1973 Serpico

“The story was filmed in the streets of New York City. A total of 105 different locations in four of the five boroughs of the city were used. No filming took place in Staten Island. An apartment at 5-7 Minetta Street in Manhattan’s Greenwich Village was used as Serpico’s residence.”

1974 The Taking Of Pelham One Two Three

“The exterior NYC ‘Command Post Center’ street scenes shot above the subway train during the cash negotiation scenes, where throngs of police and spectators gathered awaiting the ransom money, were filmed at the subway exit corner of 28th and Park Avenue South in Manhattan. The New York MTA almost didn’t cooperate with the making of this movie as they feared a real hijacking could go down, but after further talks, they did work with the filmmakers. First, they required payment of hijack insurance followed by paying $250,000 for usage of the subway.”

1975 Dog Day Afternoon

“Although many scenes within the bank establish that it was quite hot during the robbery, some outdoor sequences were shot in weather so cold that actors had to put ice in their mouths to stop their breath from showing on camera. Exterior shots were filmed on location on Prospect Park West between 17th and 18th Street in Windsor Terrace of Brooklyn.”

1977 Annie Hall

“While Allen was driving around Brooklyn with his crew, looking for locations, “I saw this roller-coaster, and I saw the house under it. And I thought, we have to use this.”

1979 Manhattan

“The famous bridge shot was done at 5 am. The bridge had two sets of necklace lights on a timer controlled by the city. When the sun comes up, the bridge lights go off. Willis made arrangements with the city to leave the lights on and he would let them know when they got the shot. Afterwards, they could be turned off. As they started to shoot the scene, one string of bridge lights went out and Allen was forced to use that take.”

1984 Ghostbusters

“Hook and Ladder 8, 14 N. Moore St., Manhattan, New York City  – Used numerous times during the movie, this real life fully operational Fire Station (Hook & Ladder #8) was used as the headquarters of the Ghostbusters.”

1987 Moonstruck

“…Moonstruck house at 19 Cranberry Street in Brooklyn…”

1989 When Harry Met Sally

“The film is probably best known for a scene featuring the two title characters having lunch at Katz’s Deli in Manhattan.”

1997 Men In Black

“Much of the initial script drafts were set underground, with locations ranging from Kansas to Washington DC and Nevada. Sonnenfeld decided to change the location to New York City, because the director felt New Yorkers would be tolerant of aliens who behaved oddly while disguised.”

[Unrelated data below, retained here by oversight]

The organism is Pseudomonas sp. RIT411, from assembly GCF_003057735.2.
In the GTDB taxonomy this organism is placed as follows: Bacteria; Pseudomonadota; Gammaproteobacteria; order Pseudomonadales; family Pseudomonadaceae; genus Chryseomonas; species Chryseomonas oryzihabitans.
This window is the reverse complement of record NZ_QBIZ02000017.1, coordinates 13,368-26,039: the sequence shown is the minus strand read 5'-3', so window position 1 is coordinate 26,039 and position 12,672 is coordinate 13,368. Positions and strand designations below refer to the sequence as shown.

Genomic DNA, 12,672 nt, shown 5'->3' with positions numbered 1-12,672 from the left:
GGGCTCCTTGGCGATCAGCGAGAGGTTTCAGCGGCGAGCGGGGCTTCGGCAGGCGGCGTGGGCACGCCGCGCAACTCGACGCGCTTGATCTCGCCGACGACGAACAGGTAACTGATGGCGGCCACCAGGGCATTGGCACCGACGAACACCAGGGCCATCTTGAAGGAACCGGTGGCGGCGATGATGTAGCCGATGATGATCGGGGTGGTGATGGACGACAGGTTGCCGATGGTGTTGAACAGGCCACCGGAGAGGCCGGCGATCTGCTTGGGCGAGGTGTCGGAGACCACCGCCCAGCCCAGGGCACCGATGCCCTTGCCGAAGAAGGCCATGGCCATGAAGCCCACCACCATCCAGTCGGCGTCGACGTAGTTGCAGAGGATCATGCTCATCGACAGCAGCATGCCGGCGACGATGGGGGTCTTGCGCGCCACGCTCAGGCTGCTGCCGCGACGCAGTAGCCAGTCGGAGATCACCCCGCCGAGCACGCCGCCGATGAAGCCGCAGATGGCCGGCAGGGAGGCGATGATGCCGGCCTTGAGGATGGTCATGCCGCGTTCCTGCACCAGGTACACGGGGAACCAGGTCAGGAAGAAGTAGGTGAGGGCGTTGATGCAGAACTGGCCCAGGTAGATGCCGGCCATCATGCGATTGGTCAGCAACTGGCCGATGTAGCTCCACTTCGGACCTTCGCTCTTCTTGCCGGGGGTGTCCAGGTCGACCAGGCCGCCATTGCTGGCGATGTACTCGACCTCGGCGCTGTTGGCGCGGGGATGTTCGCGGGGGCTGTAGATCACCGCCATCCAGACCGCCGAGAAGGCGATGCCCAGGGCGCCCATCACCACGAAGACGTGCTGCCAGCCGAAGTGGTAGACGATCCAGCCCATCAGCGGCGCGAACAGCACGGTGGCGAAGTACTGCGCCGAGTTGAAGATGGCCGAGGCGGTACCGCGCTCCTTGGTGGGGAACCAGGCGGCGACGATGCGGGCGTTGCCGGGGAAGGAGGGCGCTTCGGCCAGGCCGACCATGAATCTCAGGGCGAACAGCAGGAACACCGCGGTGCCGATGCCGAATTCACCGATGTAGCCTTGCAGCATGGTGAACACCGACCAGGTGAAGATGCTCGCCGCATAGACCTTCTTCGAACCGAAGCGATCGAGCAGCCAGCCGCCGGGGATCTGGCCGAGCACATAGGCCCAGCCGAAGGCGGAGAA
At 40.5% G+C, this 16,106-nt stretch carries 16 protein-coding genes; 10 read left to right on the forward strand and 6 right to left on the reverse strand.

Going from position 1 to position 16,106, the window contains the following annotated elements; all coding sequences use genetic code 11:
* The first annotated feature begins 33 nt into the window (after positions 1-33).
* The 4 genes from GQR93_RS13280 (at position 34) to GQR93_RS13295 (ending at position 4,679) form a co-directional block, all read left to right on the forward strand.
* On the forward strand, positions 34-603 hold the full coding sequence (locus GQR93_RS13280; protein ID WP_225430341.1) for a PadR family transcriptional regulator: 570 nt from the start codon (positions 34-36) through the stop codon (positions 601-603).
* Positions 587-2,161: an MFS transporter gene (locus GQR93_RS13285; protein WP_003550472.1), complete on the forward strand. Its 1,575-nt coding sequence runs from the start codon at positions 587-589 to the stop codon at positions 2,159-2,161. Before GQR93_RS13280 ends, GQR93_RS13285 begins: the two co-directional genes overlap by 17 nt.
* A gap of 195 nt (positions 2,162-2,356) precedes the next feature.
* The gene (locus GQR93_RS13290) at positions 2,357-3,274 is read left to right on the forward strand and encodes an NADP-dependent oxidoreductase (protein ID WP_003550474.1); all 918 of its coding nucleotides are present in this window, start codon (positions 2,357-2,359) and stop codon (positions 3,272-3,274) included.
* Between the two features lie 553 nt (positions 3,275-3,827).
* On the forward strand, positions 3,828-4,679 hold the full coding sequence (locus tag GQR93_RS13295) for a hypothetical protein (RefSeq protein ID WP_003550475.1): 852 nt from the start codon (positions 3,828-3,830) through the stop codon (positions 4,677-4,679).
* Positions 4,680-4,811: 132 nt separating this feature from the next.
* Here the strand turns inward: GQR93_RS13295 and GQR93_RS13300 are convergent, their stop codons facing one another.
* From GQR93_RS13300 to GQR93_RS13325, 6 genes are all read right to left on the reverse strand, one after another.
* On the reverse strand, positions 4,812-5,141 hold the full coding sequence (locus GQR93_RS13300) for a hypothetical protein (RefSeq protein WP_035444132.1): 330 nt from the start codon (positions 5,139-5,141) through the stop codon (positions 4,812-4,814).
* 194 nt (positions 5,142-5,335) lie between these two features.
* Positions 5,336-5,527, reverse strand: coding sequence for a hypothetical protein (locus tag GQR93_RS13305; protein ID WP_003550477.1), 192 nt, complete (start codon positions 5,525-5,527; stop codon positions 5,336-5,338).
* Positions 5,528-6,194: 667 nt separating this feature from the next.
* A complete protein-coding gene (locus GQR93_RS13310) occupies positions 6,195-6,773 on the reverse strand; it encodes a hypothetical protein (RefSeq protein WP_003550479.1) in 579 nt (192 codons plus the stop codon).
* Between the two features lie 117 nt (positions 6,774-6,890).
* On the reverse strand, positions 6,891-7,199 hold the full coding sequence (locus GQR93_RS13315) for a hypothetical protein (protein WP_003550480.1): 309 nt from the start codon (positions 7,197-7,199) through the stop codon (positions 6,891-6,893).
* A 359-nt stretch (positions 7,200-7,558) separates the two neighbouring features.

1999 The Thomas Crown Affair

“Filming took place throughout New York City, including Central Park. The corporate headquarters of Lucent Technologies stood in for Crown’s suite of offices. Due to it being nearly impossible to film interior scenes in the Metropolitan Museum Of Art (the producers’ request was “respectfully declined”), the production crew made their own museum on a soundstage. Artisans were hired to create a realistic look to the set. Another scene was filmed in an entirely different city landmark: the main research library of the New York Public Library.”

2007 Enchanted

“Shooting in New York became problematic as it was in a “constant state of new stores, scaffolding and renovation”. The first scene in New York, which features Giselle emerging from a manhole in the middle of Times Square, was filmed on location in the center of the square. Because of the difficulties in controlling the crowd while filming in Times Square, general pedestrians were featured in the scene with hired extras placed in the immediate foreground. Similarly, a crowd gathered to watch as James Marsden and Timothy Spall filmed their scenes in Times Square. However, the scene Lima found the most challenging to shoot was the musical number, “That’s How You Know”, in Central Park. The five-minute scene took 17 days to finish due to the changing weather, which allowed only seven sunny days for the scene to be filmed.”

Whew – these are *a few* of my favorite NYC-based films. What are some of yours?






3 Responses to “My Favorite New York City-Based Films”

  1. Johnny D July 21, 2011 at 2:05 pm #

    Two lesser-known NYC movies that I enjoy: “”Desparately Seeking Susan” (Madonna’s first and best movie) has scenes in Battery Park, the East Village and elsewhere; and Mike Nichols’ “Working Girl,” with Melanie Griffith, Harrison Ford, Sigourney Weaver, Alec Baldwin and Joan Cusack has a scene or two shot on the Staten Island Ferry and some nice views of the downtown skyline.

    Also, there’s a scene in “One Fine Day” with George Clooney and Michelle Pfeiffer that was shot near where I work on E. 41st St. near Grand Central Station. It’s supposed to be raining when they get into a taxi, so they set up a big sprinker and it ended up washing most of the dirt off the window of the 10th floor office I worked in.

    • sallanscorner July 21, 2011 at 5:18 pm #

      Hi – I was going to include “Desparately Seeking Susan” and several others, but the list got WAYYY too long very quickly! Thanks for your other suggestions – some great ones there! (and thanks too for the movie trivia!)